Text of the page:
I read Nash's outlaw dictionary as a teen, and found Touhy's Prohibition era David vs Goliath battles with ultimate gangster kingpin, Al Capone quite alluring, in an anti-hero sorta way. Years later I learned Touhy had written a memoir, and reading his The Stolen Years only reinforced my image of an underdog speakeasy beer baron - slash suburban family man - outwitting the stone cold killer who masterminded the St. Valentine's Day Massacre.
Like most autobiographies tho, Touhy's book painted him the good guy. Just an everyday gent caught up in events, and he sold his story well. Had I been a saloonkeeper back then I could picture myself buying his sales pitch - and liking the guy too. I sure bought into his tale, which in hindsight criminal scribe Nash had too, because both writers portray Touhy - though admittedly a crook - as never "really" hurting anybody. Only doing what any down-to-earth bootlegger running a million dollar/year criminal enterprise would have.
What Capone's Mob Murdered Roger Touhy author John Tuohy does tho is, provide a more objective version of events, balancing out Touhy's white wash ... 'er ... make that subjectively ... remembered telling of his life & times. Author Tuohy's account of gangster Touhy's account forced me - grown up now - to re-account for my own original take on the story.
As a kid back then, Touhy seemed almost a Robin Hood- ish hood - if you'll pardon a very lame pun. Forty years on tho re-considering the evidence, I think a persuasive - if not iron-clad convincing - case can be made for his conviction in the kidnapping of swindler scumbag Jake the Barber Factor. At least as far as conspiracy to do so goes, anyways. (Please excuse the crude redundancy there but Factor's stench truly was that of the dog s*** one steps in on those unfortunate occasions one does.)
Touhy's memoir painted himself as almost an innocent bystander at his own life's events. But he was a very smart & savvy guy - no dummy by a long shot. And I kinda do believe now, to not have known his own henchmen were in on Factor's ploy to stave off deportation and imprisonment, Touhy would have had to be as naive a Prohibition crime boss - and make no mistake he was one - as I was as a teenage kid reading Nash's thug-opedia,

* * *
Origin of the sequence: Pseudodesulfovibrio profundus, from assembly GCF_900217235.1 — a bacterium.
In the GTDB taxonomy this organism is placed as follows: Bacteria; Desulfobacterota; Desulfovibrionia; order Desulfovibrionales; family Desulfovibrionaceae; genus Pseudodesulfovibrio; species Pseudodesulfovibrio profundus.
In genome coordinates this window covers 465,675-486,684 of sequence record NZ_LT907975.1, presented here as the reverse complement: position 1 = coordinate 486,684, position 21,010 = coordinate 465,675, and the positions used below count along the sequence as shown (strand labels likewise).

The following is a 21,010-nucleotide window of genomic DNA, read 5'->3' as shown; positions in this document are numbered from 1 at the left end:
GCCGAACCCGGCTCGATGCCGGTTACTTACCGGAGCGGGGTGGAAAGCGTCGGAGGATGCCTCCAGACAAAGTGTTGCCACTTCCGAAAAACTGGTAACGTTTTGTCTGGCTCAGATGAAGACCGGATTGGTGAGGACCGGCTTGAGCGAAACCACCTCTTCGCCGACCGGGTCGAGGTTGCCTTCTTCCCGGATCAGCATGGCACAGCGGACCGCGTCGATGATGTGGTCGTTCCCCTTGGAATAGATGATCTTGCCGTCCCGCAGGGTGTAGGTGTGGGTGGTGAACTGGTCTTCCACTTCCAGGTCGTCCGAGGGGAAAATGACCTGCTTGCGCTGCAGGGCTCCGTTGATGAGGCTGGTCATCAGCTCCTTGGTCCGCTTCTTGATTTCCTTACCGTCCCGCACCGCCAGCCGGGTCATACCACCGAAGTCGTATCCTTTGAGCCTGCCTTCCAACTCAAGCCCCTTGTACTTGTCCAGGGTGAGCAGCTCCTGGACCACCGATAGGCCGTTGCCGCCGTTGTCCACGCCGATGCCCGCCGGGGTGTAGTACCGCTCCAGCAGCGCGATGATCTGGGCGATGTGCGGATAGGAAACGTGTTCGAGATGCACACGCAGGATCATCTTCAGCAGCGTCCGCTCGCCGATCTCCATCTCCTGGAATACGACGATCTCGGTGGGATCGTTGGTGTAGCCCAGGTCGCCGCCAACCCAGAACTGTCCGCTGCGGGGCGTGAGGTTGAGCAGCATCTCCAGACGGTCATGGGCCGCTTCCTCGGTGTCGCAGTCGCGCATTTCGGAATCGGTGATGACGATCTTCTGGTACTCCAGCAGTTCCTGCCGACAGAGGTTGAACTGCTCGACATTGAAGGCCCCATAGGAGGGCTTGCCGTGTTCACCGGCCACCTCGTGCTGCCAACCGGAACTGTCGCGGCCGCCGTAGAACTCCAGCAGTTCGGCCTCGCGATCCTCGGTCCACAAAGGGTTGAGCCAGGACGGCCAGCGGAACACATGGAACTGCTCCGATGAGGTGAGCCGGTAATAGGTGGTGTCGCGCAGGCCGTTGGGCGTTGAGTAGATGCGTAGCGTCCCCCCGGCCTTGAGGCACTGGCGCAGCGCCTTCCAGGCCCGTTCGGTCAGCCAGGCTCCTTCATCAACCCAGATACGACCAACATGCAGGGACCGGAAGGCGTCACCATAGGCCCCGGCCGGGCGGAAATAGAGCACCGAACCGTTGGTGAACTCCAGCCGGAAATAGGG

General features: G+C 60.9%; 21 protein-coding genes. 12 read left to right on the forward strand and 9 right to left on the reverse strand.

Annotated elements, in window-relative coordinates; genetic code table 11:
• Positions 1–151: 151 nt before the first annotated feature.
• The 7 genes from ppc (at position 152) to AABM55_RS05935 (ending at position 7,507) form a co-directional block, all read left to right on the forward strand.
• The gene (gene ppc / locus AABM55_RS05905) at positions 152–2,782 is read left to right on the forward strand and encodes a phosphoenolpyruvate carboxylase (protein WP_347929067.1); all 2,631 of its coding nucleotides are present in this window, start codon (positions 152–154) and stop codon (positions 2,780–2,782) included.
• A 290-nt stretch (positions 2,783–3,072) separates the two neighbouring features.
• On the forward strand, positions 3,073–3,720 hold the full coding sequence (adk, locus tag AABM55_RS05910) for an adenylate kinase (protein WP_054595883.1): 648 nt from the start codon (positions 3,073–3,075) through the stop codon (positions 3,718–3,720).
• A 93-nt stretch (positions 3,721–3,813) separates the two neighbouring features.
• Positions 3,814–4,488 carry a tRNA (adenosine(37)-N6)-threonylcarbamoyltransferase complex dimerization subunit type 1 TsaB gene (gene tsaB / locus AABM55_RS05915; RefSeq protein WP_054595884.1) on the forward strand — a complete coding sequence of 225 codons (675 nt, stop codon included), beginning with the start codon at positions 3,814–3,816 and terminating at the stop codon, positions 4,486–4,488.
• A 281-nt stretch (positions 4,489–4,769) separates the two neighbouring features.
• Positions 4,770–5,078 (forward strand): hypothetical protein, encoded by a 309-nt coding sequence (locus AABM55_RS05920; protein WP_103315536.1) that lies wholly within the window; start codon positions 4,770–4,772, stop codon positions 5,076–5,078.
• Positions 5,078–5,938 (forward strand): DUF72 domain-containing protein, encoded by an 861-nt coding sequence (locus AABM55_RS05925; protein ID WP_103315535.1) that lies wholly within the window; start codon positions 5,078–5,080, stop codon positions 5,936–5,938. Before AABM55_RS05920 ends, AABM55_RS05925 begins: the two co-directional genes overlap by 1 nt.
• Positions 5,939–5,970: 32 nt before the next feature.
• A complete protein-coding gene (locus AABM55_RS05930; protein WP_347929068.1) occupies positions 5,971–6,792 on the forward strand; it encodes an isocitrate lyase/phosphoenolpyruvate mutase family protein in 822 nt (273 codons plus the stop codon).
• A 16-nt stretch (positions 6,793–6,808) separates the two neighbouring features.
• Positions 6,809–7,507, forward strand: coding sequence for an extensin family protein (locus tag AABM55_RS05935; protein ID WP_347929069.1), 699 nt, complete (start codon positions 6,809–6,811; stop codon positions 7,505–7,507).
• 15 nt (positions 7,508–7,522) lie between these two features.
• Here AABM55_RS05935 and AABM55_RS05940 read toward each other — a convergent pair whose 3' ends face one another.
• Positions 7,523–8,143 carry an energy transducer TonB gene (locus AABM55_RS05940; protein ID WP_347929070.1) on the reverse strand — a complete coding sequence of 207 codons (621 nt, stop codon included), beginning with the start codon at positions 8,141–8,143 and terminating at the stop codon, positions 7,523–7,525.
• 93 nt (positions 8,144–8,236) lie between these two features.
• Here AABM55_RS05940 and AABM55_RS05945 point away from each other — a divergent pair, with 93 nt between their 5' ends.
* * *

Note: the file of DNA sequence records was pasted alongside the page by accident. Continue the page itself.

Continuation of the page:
On the other hand, the guy was the father of two sons and it's repulsive to consider he would have taken part in loathsomeness the crime of kidnapping was - even if the abducted victim was an adult and as repulsively loathsome as widows & orphans conman, Jake Factor.
This book's target audience is crime buffs no doubt, but it's an interesting read just the same; and includes anecdotes and insights I had not known of before. Unfortunately too, one that knocks a hero of mine down a peg or two - or more like ten.
Circa 1960, President Kennedy pardoned Jake the Barber, a fact that reading of almost made me puke. Then again JFK and the Chicago Mob did make for some strange bedfellowery every now & again. I'll always admire WWII US Navy commander Kennedy's astonishing (word chosen carefully) bravery following his PT boat's sinking, but him signing that document - effectively wiping Factor's s*** stain clean - as payback for campaign contributions Factor made to him, was REALLY nauseating to read.
Come to think of it tho, the terms "criminal douchedog" & "any political candidate" are pretty much interchangeable.
Anyways tho ... rest in peace Rog, & I raise a toast - of virtual bootleg ale - in your honor: "Turns out you weren't the hard-luck mug I'd thought you were, but what the hell, at least you had style." And guts to meet your inevitable end with more grace than a gangster should.